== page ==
We are all equal and we are all in this together—regardless of race, creed, religion, ethnicity, and belief.  And together, more than ever, we shall prevail, if not for our sake, for the sake of our children and grand-children and their progeny until the ends of time.

 

 

 

 

 

 

 

 

20 September 2020

Research and sanity during a pandemic

by Marc Masurovsky

 

Together with millions of men, women and children around the world, we have found ourselves trapped in a reality that we did not invite or want. 200,000 American citizens have lost their lives to a rampant virus which has not spared anyone that it comes into contact with. Failed public policies, reprehensible personal lifestyle choices and political callousness have only exacerbated what experts say was a highly preventable health crisis. 

 

The pandemic has taken a horrendous toll--emotional, physical and economic—on entire communities across the US and around the world. Although wearing a mask has turned out to be a no-brainer cheap way to stem the viral onslaught, for many, it’s an affront. An aspect of human behavior which I cannot fathom.

 

On a personal note….

 

My bedroom/study has become my operational epicenter, a small desk on which all of my tools are assembled—laptop, external drives, headset, printer, pens, post-its, lamp, the requisite pile of books, small teapot, tea cup and phone.  I do my best to keep the tea from spilling on the electronics.

 

My interactions with the outside world are even more filtered and skewed than before, relying almost exclusively on the technology of available bandwidth and uplinks to gain access to the internet, cable television, and Netflix. Staying sane is priority number one, tied with staving off COVID-19. The two have become unhappy bedfellows. Wanting to be hugged and held tight as a sign of human contact and love appear to be far off into the future.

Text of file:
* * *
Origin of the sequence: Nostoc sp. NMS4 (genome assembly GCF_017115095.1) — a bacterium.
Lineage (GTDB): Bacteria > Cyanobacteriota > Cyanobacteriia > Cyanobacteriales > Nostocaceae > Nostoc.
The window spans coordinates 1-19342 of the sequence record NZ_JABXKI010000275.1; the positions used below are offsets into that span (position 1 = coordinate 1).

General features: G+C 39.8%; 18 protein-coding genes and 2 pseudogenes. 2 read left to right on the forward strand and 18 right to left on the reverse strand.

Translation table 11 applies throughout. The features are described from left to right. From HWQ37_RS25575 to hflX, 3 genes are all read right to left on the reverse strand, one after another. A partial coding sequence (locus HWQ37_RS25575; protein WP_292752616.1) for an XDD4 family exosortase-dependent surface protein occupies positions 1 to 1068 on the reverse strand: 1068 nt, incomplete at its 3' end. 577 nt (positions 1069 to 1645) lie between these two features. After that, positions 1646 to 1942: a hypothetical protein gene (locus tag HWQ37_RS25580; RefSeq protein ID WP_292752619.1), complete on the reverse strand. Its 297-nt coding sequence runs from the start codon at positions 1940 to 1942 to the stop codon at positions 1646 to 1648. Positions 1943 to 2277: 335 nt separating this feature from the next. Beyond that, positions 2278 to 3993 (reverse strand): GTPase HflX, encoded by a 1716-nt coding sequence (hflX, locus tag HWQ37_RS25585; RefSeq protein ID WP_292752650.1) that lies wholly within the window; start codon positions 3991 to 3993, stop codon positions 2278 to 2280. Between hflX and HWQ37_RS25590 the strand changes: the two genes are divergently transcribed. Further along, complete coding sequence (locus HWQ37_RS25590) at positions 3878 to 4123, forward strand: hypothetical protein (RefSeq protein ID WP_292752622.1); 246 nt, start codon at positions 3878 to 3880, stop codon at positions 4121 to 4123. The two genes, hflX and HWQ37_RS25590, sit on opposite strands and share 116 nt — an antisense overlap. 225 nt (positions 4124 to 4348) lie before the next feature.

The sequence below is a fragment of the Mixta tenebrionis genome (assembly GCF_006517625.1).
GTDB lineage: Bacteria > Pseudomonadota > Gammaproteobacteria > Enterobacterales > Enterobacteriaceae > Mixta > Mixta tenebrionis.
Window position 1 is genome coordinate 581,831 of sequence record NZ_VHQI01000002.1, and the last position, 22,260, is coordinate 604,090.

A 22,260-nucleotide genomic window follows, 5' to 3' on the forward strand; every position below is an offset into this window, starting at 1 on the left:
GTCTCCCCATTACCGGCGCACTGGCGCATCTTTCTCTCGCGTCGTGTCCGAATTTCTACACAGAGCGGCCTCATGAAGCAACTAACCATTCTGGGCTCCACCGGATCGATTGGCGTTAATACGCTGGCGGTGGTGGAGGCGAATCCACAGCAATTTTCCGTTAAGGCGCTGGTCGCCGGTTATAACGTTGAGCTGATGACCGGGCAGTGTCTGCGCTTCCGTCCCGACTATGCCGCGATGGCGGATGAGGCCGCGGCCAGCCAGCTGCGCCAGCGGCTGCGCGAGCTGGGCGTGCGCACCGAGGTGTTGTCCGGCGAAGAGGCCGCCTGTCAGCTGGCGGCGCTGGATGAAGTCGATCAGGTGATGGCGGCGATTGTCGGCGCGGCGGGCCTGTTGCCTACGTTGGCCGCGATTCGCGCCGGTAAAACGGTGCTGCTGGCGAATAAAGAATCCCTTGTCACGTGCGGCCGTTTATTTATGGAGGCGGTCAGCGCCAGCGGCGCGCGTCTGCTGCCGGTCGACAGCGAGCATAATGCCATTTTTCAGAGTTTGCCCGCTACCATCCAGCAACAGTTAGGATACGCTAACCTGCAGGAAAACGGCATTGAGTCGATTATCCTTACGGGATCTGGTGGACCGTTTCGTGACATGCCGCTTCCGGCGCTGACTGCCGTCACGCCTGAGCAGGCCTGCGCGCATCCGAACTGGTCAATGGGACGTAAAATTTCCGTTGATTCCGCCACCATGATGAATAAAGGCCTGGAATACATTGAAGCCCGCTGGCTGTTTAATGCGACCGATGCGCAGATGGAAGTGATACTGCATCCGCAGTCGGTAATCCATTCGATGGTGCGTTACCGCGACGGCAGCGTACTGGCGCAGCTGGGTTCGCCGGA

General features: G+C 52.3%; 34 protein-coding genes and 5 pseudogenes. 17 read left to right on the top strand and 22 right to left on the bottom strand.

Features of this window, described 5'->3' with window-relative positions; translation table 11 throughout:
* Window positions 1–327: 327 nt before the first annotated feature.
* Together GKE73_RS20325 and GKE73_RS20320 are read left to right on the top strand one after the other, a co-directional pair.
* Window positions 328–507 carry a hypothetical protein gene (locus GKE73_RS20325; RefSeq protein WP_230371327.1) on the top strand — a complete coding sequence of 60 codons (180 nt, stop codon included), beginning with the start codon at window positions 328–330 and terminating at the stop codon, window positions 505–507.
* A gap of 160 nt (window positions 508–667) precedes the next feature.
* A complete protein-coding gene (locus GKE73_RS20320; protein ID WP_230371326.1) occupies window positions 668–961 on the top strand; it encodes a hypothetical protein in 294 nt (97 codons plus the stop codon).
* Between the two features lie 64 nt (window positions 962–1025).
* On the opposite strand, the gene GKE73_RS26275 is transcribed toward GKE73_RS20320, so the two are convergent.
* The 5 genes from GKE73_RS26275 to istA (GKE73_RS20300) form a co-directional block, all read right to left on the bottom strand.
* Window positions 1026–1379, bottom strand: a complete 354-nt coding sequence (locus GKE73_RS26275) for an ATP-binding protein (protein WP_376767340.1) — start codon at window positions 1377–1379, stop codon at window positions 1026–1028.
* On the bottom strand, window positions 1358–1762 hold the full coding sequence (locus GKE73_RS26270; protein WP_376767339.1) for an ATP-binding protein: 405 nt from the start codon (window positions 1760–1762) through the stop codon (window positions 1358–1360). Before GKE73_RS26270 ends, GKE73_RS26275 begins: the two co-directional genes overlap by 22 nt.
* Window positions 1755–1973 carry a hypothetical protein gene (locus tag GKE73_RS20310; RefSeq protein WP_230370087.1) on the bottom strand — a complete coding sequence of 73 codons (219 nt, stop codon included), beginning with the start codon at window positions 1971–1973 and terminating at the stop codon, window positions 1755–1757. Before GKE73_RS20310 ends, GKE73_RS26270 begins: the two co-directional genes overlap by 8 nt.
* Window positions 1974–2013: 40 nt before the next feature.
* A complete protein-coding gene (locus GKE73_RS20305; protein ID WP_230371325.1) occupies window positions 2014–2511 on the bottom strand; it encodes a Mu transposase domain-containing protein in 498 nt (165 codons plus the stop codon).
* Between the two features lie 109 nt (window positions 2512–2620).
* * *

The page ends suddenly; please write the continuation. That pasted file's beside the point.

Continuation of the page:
On a professional note….

 

How can one make a project move forward that is anchored almost exclusively in on-site archival research? The National Archives are closed, as are the Archives of American Art (AAA) and the US Holocaust Memorial Museum (USHMM.  The same with museums, universities and libraries.  Fold3.com (a digital container which contains a comprehensive sample of critical records pertaining to plunder during the Nazi years) and other research-focused websites have proven to be (relatively) lifesaving (not by much, though), making it possible to retrieve relevant documents. However, those digital resources have now been exhausted. 

 

The shuttering of archives on both sides of the Atlantic has put on hold, delayed and canceled entire research projects, many of which rely on cohorts of researchers and analysts plowing through archives in Paris, Munich, Koblenz, the Hague, Amsterdam, and London, to name a few. Furloughs and layoffs of research personnel across borders and oceans have been the inevitable consequence, sadly so, especially in the precarious freelance and independent research community but also in research facilities, small and large museums alike, and other cultural institutions. The long-term damage of these surgical operations against human capital is incalculable.